Make No Bones About It- Know Your Risk for Osteoporosis.

Your bones may support you, but they need your help to stay healthy. The National Osteoporosis Foundation states about 10 million Americans have osteoporosis.

Osteoporosis is a bone disease in which your body loses bones or doesn’t make enough bone. Sometimes referred to as the “silent disease” because bone loss occurs silently as we get older, meaning there may be no warnings until you have a break. The result of not taking care of your bones is serious.

Know the risks of bone loss
See if you meet any of these risk factors.

  • I am a woman.
  • I am white or Asian.
  • I am inactive.
  • I am over 50 years old.
  • My diet lacks vitamin D and calcium.
  • I broke a bone after age 50.
  • One or more of my family members has osteoporosis.
  • I smoke.
  • I am a heavy drinker.
  • I have low bone density.
  • I have a chronic health condition, such as rheumatoid arthritis, hyperthyroidism, liver disease, or diabetes.
  • I am thin or underweight, and small-boned.
  • I take medication that can result in bone loss, such as blood thinners, anti-seizure drugs, breast or prostate cancer drugs, or certain steroids

If one or more of these apply to you, you may be at risk for developing osteoporosis.

Ladies Listen Up!

Women are at a higher risk of developing osteoporosis. Of the estimated 10 million Americans with osteoporosis, about 80% are women[i].

Preventing or delaying

Your bones need good nutrition and exercise. Talk with your doctor before starting a new workout routine. You can also do these things:

  • Walking- take a short walk around the block
  • Dancing- listen to your favorite music. Get up and move your body
  • Weight lifting- small weights can help improve bone mass. This could mean lifting a gallon of milk or other kitchen items.
  • Stop smoking
  • Cut down on alcohol
  • Make sure you’re getting recommended dietary supplements for Calcium and Vitamin D

Along with making some lifestyle changes, think about making your house safer from falls. This can involve:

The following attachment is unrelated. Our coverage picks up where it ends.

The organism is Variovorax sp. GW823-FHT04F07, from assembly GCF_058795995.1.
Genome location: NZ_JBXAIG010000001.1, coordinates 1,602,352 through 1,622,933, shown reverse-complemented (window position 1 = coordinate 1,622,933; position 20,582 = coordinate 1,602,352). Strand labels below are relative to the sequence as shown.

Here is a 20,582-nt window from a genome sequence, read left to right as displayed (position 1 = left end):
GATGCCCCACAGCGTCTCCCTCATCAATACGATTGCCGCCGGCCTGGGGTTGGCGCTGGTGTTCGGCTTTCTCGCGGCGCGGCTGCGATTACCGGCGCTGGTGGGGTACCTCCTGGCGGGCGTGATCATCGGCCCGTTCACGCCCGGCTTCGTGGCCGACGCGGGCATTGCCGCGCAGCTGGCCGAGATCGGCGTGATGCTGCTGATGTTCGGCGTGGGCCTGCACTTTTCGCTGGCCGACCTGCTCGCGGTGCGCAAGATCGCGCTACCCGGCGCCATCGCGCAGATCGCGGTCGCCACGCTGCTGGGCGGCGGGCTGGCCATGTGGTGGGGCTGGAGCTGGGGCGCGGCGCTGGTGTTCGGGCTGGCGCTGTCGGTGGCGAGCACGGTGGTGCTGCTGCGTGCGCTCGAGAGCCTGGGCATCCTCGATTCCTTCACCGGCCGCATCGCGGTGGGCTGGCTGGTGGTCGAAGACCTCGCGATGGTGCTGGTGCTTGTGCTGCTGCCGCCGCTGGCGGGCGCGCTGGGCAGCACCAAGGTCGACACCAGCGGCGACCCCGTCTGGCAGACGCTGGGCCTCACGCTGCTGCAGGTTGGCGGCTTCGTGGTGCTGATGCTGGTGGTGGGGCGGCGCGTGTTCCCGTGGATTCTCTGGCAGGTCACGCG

• Arrange your furniture so it’s easy to move around your living space.
  • Remove things that can make you trip. Make sure your carpets are securely attached to the floor. Avoid using small throw rugs, which can slip under your feet.
  • Improve the lighting in your home. Have handrails and lights put on all staircases. Place handles where needed in the bathroom.

How are you tested?

A painless bone density test[ii] is used to find a loss in bone strength and thickness, and to see if you have osteoporosis or are at risk of bone loss.

If you are over 50 years old, or had any fracture or record of broken bones in your family talk to your doctor about a bone density scan.

You may need a painless bone density test if:

  • You are a man or woman over age 50, a postmenopausal woman or are at risk of breaking a bone.
  • Your bone density is changing with age.
  • You have lost height, developed a stooped or hunched posture, or felt sudden back pain with no clear cause.
  • You have been taking glucocorticoid medications such as cortisone, prednisone, or dexamethasone for 2 months or longer or are taking other medications known to cause bone loss.

Keep in mind that all adults naturally lose bone mass as they age. If you have one or more risk factors for osteoporosis, talk with your doctor about prevention strategies that may be right for you.

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[i] https://www.nof.org/preventing-fractures/general-facts/what-women-need-to-know/

[ii] Coverage for a bone density test may vary based on your specific health plan. Talk with your doctor or login to Blue Access for Members for benefit information.

 Most recent update: 11/7/2017

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